Abu Dhabi, UAEThursday 24 October 2019

Norway village wants to be 'time-free' when sun doesn't set

Residents of Sommaroey have 69 days a year when there is constant daylight

Tromsoe, the main city of Norway's Arctic, sits 43 miles east of the island of Sommaroey. AP
Tromsoe, the main city of Norway's Arctic, sits 43 miles east of the island of Sommaroey. AP

A Norwegian island where the sun doesn’t set for 69 days a year wants to abolish normal timekeeping ideals to maximise their long summer days.

Residents of Sommaroey want to go “time-free” and do away with conventional business hours from May 18 to July 26, when 24 hours a day it is always light.

Earlier this month local man Kjell Ove Hveding held talks with a Norwegian MP and presented a petition signed by dozens of islanders in support of the move.

“It’s a bit crazy, but at the same it is pretty serious,” he told AP.

Discarding traditional time keeping “is a great solution but we likely won’t become an entirely time-free zone as it will be too complex,” Mr Hveding said. “But we have put the time element on the agenda, and we might get more flexibility ... to adjust to the daylight.”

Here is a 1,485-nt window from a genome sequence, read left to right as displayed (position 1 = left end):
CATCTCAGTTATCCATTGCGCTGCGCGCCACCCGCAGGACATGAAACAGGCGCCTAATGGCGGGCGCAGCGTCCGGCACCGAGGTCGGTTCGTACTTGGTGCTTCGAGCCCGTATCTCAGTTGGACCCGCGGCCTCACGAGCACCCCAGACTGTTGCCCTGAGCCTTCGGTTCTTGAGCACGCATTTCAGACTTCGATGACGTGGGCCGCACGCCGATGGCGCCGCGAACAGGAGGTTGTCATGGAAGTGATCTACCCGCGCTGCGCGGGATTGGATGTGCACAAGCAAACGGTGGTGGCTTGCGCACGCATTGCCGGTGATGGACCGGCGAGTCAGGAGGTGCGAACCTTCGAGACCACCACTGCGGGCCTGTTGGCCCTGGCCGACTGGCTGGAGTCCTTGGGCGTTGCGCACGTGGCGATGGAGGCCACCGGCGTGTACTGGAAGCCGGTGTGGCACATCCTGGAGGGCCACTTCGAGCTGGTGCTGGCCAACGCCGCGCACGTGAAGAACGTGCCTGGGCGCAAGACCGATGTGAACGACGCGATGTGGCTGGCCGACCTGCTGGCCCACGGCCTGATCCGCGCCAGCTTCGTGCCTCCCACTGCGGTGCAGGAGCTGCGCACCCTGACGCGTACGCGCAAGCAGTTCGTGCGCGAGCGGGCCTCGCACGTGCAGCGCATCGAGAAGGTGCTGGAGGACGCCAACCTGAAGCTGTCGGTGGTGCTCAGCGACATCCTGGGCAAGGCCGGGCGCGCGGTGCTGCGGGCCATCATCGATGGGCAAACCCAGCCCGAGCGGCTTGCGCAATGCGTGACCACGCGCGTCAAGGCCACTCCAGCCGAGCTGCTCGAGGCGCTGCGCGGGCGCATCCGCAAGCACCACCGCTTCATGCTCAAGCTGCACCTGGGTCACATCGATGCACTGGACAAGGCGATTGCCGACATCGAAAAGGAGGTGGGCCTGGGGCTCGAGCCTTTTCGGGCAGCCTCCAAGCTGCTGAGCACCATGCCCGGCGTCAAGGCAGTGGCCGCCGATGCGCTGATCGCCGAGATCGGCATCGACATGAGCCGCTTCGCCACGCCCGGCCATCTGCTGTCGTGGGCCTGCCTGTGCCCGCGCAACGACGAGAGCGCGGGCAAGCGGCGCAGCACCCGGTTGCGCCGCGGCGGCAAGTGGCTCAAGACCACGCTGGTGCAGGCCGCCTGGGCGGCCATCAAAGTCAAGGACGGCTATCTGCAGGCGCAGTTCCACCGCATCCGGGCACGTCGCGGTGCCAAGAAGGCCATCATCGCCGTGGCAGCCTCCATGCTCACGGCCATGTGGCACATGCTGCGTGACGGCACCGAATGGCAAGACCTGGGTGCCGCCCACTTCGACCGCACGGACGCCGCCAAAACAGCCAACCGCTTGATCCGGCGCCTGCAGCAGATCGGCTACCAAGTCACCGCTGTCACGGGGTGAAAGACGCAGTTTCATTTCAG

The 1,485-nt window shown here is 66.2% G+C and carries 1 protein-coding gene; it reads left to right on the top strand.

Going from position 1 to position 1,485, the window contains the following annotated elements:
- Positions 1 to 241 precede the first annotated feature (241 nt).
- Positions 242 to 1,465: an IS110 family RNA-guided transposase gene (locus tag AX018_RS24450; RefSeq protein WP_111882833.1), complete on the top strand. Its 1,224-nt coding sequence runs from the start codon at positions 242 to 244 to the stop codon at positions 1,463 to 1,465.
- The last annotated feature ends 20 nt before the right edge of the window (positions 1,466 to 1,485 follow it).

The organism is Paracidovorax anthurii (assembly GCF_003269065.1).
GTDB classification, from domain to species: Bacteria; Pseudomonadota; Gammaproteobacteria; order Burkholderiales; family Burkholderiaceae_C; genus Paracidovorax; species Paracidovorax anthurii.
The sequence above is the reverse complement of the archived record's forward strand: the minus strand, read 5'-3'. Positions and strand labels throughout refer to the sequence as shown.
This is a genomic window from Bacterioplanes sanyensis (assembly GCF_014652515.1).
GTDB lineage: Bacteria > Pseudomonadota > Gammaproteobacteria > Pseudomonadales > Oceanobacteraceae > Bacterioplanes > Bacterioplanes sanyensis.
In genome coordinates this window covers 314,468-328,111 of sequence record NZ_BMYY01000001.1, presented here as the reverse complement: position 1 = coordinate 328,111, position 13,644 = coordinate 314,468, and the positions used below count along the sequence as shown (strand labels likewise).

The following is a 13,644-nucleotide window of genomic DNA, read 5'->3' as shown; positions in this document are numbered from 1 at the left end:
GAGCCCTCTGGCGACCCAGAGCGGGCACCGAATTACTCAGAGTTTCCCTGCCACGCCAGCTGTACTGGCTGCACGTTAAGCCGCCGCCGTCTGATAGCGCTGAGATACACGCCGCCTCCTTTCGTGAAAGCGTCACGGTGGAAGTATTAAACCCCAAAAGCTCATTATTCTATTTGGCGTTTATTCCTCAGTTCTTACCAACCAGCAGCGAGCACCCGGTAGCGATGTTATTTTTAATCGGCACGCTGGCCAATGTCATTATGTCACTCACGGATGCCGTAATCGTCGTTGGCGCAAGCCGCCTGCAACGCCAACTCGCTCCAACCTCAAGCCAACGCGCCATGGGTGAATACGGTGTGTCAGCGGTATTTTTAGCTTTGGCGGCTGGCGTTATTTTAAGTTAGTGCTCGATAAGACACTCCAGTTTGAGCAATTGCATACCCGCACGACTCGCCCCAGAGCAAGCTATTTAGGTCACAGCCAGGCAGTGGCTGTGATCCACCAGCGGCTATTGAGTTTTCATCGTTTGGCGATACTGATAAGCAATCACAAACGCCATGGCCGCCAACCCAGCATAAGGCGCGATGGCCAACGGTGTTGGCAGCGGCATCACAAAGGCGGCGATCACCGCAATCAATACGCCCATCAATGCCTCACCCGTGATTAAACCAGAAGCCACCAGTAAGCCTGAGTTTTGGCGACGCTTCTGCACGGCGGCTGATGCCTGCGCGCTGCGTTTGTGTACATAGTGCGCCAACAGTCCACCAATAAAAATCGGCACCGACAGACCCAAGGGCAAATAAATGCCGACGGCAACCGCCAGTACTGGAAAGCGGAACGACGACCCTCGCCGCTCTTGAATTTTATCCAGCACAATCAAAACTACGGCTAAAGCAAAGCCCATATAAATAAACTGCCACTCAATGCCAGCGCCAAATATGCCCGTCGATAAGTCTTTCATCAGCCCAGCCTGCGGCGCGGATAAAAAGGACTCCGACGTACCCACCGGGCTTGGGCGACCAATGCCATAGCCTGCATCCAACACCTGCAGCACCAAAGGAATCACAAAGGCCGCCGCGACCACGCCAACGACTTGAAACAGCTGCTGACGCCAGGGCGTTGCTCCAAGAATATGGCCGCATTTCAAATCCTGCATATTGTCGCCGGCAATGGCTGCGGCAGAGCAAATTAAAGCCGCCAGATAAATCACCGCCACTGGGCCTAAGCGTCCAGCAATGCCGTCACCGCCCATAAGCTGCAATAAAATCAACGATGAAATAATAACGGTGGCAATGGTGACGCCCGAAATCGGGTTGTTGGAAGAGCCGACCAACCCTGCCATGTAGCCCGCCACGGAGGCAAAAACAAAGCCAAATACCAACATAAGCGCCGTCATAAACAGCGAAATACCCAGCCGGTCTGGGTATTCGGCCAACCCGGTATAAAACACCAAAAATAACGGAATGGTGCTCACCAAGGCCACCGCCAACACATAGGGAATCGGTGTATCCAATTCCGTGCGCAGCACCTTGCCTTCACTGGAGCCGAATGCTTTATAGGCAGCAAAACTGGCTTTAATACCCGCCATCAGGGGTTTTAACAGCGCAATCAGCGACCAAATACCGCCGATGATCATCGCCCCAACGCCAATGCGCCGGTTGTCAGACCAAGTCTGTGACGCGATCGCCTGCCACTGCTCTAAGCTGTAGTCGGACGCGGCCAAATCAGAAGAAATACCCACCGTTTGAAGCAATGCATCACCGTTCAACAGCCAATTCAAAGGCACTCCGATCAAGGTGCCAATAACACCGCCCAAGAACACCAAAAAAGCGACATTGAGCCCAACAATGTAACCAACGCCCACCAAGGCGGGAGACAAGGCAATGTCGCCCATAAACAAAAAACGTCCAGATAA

“The idea is also to chill out. I have seen people suffering from stress because they were pressed by time.”

Only 350 people live in Sommaroey, which lies north of the Arctic Circle, with tourism and fishing its main industries. From November to January, the village stays dark. The idea behind the time-free zone is that disregarding timepieces would make it easier for residents, especially students, employers and workers, to make the most of the precious months when the opposite is true.

Finland last year lobbied for the abolition of European Union daylight savings time after a citizens’ initiative collected more than 70,000 signatures.

With additional reporting from AP

Updated: June 20, 2019 04:17 PM

SHARE

SHARE